I think the quote went viral because it eloquently articulated how many of us felt as we watched the public displays of revelry by our fellow citizens. And it gave us instant credibility to attach that sentiment to a man who, in the common imagination, stands for all things good.
It was true-not-true. The sentiment was true, but the source was not. A slippery space. Many who had reposted the quote became embarrassed and angry when they found out the “truth.”
Who do we trust to tell (us) the truth – and what is that truth composed of? Who do we trust to reflect our feelings and speak for us?
We do not necessarily expect the speaker in a poem to tell the truth in the same way we expect journalists and bloggers to be truthful. But poetry has the capability to capture and reveal in a highly compressed way profound emotional, visceral, and intellectual truths.
That’s why people turn to poetry – even those who don’t read it often – during times of significance. Poetry appears regularly in rituals such as weddings and funerals, or during times of political turmoil or national crises. When our feelings are large and overwhelming, when we are attempting to understand huge events in the world, we turn to poetry because it utilizes language to get to a deeper and more relevant truth.
We don’t know and they won’t tell us.
There is an implication in the way this category is worded. Someone – they, the authors/storytellers – do know whether the work is true or not, but they will not say. It implies a certain coyness on the part of the author.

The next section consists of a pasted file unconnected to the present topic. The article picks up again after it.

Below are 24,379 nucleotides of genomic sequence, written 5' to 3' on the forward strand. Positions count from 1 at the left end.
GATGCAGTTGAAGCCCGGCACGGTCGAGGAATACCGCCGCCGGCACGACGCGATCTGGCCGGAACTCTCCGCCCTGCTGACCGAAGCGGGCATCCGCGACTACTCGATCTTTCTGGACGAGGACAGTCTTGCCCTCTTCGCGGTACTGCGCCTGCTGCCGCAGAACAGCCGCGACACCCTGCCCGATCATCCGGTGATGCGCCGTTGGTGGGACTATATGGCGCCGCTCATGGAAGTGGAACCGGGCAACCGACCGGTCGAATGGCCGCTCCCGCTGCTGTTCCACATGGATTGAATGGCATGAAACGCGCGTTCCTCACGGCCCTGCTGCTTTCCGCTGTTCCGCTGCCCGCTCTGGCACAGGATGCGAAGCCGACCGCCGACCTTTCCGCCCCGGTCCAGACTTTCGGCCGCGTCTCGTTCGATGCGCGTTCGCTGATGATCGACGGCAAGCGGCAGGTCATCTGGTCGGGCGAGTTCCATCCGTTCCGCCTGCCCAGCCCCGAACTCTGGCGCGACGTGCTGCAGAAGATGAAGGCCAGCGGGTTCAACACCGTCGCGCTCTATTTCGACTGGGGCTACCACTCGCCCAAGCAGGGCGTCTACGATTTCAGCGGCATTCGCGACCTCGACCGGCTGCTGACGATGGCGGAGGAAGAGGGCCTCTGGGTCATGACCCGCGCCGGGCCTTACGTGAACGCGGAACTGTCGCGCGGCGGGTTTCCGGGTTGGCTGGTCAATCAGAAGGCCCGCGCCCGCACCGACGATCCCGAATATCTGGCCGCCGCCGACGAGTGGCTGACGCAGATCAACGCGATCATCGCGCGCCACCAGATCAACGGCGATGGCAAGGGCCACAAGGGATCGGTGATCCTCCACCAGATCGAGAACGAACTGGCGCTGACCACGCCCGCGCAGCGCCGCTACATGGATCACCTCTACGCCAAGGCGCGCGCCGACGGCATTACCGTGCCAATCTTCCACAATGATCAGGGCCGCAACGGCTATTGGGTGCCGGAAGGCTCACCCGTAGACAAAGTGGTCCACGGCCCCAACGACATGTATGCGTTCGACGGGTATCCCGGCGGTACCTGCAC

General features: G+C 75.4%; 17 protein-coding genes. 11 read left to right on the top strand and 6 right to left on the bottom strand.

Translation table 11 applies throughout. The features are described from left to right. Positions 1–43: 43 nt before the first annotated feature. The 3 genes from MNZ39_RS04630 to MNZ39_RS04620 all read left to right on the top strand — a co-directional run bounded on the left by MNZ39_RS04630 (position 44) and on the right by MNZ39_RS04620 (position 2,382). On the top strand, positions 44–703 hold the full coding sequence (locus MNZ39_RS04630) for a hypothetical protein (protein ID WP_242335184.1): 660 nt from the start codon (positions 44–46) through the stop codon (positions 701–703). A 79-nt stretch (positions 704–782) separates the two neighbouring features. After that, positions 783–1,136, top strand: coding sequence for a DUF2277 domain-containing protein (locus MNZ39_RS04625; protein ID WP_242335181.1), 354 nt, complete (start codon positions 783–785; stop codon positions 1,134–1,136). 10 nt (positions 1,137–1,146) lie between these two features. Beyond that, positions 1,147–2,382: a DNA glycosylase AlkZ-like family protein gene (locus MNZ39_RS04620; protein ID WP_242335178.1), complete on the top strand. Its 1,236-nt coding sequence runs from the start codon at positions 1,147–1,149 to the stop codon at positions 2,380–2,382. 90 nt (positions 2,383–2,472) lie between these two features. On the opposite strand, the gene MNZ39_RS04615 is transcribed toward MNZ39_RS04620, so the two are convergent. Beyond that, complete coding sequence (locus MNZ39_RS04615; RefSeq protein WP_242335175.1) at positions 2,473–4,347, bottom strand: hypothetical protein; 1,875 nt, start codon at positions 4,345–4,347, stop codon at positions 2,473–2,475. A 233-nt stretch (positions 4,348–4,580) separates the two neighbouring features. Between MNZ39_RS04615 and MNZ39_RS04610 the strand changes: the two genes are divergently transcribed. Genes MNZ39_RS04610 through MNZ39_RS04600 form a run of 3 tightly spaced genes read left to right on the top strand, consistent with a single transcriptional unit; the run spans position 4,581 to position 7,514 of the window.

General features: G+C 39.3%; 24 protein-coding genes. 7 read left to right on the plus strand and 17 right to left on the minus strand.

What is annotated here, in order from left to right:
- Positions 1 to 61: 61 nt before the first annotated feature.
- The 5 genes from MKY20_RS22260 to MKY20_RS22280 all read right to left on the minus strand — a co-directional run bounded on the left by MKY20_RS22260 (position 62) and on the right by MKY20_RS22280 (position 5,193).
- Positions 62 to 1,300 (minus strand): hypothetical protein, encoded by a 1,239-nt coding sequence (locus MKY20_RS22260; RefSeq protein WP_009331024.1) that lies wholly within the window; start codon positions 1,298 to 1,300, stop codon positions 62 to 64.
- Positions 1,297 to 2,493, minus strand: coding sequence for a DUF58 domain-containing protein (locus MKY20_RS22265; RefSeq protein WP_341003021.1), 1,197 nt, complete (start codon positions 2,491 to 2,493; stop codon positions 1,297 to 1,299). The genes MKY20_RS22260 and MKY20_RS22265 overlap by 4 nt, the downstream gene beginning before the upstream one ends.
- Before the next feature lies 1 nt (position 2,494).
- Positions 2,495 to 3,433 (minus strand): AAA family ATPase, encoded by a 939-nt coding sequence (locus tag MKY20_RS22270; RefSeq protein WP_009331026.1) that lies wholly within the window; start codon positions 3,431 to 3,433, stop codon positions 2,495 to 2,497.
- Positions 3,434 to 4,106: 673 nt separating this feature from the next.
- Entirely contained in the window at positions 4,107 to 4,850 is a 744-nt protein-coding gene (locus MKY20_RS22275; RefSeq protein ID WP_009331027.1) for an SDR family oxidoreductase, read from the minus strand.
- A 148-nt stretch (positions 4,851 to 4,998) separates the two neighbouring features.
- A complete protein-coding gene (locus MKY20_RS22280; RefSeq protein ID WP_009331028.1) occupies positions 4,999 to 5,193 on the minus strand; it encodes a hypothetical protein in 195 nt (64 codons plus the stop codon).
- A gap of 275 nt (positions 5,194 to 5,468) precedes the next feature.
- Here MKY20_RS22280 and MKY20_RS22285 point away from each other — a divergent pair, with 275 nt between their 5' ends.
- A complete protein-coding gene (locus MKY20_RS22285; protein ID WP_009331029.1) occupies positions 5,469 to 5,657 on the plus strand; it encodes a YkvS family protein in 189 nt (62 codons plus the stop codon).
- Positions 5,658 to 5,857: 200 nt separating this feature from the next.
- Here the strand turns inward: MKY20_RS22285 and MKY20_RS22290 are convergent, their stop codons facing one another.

Perhaps sometimes this is right. Sometimes, we are coy.
But often, we are protective, and more often then that, we genuinely don’t know.
For me, writing is always an act of vulnerability. In my best moments, I write to reveal my deepest self – not necessarily facts about myself, but almost always an intimate revelation of how I see the world and how I move within it. To “not tell” whether the facts of the poem are true or not is a form of protection that occurs simultaneously during that act of exposure.
But also there is the mystery of creation. I don’t often know where the words and images come from when they appear on the page or screen. Sometimes I can trace their origins back to something I experienced or read, but often I can’t. I do think that all artists tap into some kind of Jungian collective unconscious when we create, and at times, we can’t necessarily articulate the sources of our creation.
So perhaps the category could be more accurately called: “We don’t know and they don’t really know either.”
In any case, this space of not knowing can be a space of deep discomfort. On some level, readers want to know if it’s fact or fiction. We want to be able to trust that writers are telling us the truth.
But it’s also a space of great possibility. The freedom of not having to be tied down to either truth or fiction allows a great range for both readers and writers. It lets us connect more deeply to the text and to each other (reader-writer) by allowing for a greater truth than the actual truth.
Knowing something is definitely true or definitely not true gives us firm footing as we plod through our daily lives, absorbing and processing information. But when that firm footing is taken out from under us, we might fall – but we also might fly.